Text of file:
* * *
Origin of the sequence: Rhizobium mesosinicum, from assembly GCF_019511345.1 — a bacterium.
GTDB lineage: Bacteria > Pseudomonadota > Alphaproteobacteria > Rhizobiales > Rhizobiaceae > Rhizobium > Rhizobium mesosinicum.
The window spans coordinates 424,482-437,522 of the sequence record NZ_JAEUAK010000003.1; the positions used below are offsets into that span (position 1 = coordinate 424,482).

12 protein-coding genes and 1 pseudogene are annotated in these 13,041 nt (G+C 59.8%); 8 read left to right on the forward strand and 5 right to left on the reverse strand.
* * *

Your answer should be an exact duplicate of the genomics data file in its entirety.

Origin of the sequence: Rhizobium mesosinicum, from assembly GCF_019511345.1 — a bacterium.
GTDB lineage: Bacteria > Pseudomonadota > Alphaproteobacteria > Rhizobiales > Rhizobiaceae > Rhizobium > Rhizobium mesosinicum.
The window spans coordinates 424,482-437,522 of the sequence record NZ_JAEUAK010000003.1; the positions used below are offsets into that span (position 1 = coordinate 424,482).

12 protein-coding genes and 1 pseudogene are annotated in these 13,041 nt (G+C 59.8%); 8 read left to right on the forward strand and 5 right to left on the reverse strand.